I'm not sure how 'music theory', ie., some information in such a text gets to be central to 'getting on with the actual music' really. these opinions kind of amount to an anti-knowledge thrust for this thread, which is just daft.
jancivil
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9503 posts since 20 Oct, 2007

Postby jancivil; Sun Feb 26, 2012 7:41 am

Gamma-UT wrote: Just intonation keeps the purity of the key ratios such as fifths and thirds but other, more dissonant intervals come out really dissonant. Equal temperament, which almost all western music uses today, evens up the difference between each of the notes so that the ratios are not pure - but most people don't tend to mind.
NO. Just intonations reflects the more simpler bases of intervals. if you have just intonation based on eg., tonic = C and you find yourself in a key distant to C, the more complex interval you have the more out-of-intonation it will be according to how distant (and to what interval). asserting the intervals themselves are 'more dissonant' is not a true statement.

if you want that 'most people' ignoring the sharper by ~14¢ major 3rd (for me a real problem in virtual orchestration), I'm sure their missing just intonation's 12¢ flatter Major seventh (or 12¢ sharper minor second) in a harmony is equally viable an idea.
Last edited by jancivil on Sun Feb 26, 2012 7:46 am, edited 1 time in total.
JumpingJackFlash
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1146 posts since 10 Oct, 2004

Postby JumpingJackFlash; Sun Feb 26, 2012 7:45 am

jancivil wrote:I'm not sure how 'music theory', ie., some information in such a text gets to be central to 'getting on with the actual music' really. these opinions kind of amount to an anti-knowledge thrust for this thread, which is just daft.


The point is, in my opinion, a newbie should not be concerning himself with this kind of thing. In musical terms, it is important that someone knows the difference between a major third and a minor third, but the actual physics behind it doesn't really matter at that stage.

Most people drive cars perfectly well without understanding how they are manufactured.

It's a question of priorities. All knowledge is good, but one should not run before they can walk.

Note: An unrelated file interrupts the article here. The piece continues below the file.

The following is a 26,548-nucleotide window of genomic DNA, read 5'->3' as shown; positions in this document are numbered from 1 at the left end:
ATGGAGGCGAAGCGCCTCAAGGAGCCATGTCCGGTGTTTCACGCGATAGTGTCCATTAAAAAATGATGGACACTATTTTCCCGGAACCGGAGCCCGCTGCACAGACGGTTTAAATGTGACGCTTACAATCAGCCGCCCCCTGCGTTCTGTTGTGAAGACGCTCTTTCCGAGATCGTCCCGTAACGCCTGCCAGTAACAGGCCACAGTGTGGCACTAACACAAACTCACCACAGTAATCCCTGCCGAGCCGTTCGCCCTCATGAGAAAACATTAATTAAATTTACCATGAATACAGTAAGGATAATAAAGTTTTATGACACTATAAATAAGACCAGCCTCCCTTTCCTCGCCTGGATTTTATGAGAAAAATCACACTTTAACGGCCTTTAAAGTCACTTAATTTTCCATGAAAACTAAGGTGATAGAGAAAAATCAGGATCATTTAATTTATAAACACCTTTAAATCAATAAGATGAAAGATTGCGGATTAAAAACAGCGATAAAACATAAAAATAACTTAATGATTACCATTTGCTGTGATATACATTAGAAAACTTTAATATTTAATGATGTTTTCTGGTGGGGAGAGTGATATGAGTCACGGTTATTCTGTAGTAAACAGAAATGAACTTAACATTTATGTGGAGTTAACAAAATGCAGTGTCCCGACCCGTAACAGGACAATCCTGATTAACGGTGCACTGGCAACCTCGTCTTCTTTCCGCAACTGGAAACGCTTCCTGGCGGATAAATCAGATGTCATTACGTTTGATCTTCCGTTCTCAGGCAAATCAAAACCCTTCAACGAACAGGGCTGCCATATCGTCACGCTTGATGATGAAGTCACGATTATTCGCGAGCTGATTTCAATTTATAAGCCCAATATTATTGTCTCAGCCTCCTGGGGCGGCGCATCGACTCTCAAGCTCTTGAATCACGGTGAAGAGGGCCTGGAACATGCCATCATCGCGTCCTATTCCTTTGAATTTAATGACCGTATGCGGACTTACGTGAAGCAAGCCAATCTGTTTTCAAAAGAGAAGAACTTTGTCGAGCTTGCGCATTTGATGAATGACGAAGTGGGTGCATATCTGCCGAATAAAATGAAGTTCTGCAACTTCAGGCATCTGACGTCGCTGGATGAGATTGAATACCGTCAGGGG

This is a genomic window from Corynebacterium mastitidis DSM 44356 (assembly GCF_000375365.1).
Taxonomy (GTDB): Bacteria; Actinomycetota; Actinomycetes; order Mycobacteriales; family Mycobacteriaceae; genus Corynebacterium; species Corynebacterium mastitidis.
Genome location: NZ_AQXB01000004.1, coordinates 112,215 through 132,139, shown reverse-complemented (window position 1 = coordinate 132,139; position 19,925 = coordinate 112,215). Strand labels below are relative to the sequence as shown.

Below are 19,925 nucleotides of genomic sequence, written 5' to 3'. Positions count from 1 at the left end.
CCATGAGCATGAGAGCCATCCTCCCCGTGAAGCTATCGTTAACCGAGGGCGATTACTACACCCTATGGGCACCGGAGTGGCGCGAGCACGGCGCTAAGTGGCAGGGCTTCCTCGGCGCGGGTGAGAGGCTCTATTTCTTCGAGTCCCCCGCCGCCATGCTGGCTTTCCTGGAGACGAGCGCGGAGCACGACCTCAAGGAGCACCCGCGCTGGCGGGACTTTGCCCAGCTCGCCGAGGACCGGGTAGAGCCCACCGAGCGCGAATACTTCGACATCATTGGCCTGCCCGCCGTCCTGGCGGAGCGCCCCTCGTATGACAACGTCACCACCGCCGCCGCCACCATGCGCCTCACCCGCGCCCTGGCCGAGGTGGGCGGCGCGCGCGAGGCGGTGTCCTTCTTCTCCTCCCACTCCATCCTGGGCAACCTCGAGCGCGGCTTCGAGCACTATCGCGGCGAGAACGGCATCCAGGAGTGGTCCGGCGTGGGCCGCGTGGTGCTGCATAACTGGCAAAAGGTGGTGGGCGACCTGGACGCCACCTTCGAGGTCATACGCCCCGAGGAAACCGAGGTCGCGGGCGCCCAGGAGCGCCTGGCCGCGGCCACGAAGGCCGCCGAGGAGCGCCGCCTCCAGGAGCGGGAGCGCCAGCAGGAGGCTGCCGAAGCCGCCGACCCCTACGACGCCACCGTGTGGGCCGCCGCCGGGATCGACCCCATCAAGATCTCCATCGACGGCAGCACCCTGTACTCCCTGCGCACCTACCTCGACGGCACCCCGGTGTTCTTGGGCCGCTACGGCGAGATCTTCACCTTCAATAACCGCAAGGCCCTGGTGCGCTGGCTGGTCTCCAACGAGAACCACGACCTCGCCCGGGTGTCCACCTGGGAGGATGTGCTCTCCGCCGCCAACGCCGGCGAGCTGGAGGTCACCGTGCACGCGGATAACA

Unless of course the OP has a particular interest in this sort of thing, or desires a career where such knowledge would be useful, then by all means it should be pursued.
Unfamiliar words can be looked up in my Glossary of musical terms.
Also check out my Introduction to Music Theory.
jancivil
KVRAF
 
9503 posts since 20 Oct, 2007

Postby jancivil; Sun Feb 26, 2012 7:47 am

Yeah, I get that that's your opinion. I don't find it a very compelling one.
jancivil
KVRAF
 
9503 posts since 20 Oct, 2007

Postby jancivil; Sun Feb 26, 2012 7:49 am

JumpingJackFlash wrote:
Most people drive cars perfectly well without understanding how they are manufactured.

It's a question of priorities. All knowledge is good, but one should not run before they can walk.

So. you think following your articles of information - with no particular context - as far as roman numbers and scale degrees etc is more valuable for a noob than other information. As though it will get one on one's feet in some way through itself. I guess because it's more along your frame of reference? You know, Paul McCartney drove his music perfectly well without it.

your car analogy is weak btw. if you drove a straight shift, knowing the mechanism of a clutch could be useful.
And knowing what an interval IS is not analogous to understanding manufacturing in Detroit.
JumpingJackFlash
KVRian
 
1146 posts since 10 Oct, 2004

Postby JumpingJackFlash; Sun Feb 26, 2012 8:13 am

jancivil wrote:You know, Paul McCartney drove his music perfectly well without it.


I wonder if Paul McCartney understood just intonation?

That's the problem with forums like this. If I was newbie just taking my first steps in music, statements like the following would make give up and run a mile:

jancivil wrote:do you mean eg., 15/8 vs 1100¢? to whose ears? 16/15 vs 100¢? how? the thing is, the concordances are natural and not compromised. this is a physical matter which can be demonstrated! Do you believe that the difference of a whopping 13.69¢ [just M3rd vs ET's, sharper to that degree] is negligible?


I suppose you'll be lecturing them on the Chromatic Mediants and the Lydian Augmented mode next :roll:
Unfamiliar words can be looked up in my Glossary of musical terms.
Also check out my Introduction to Music Theory.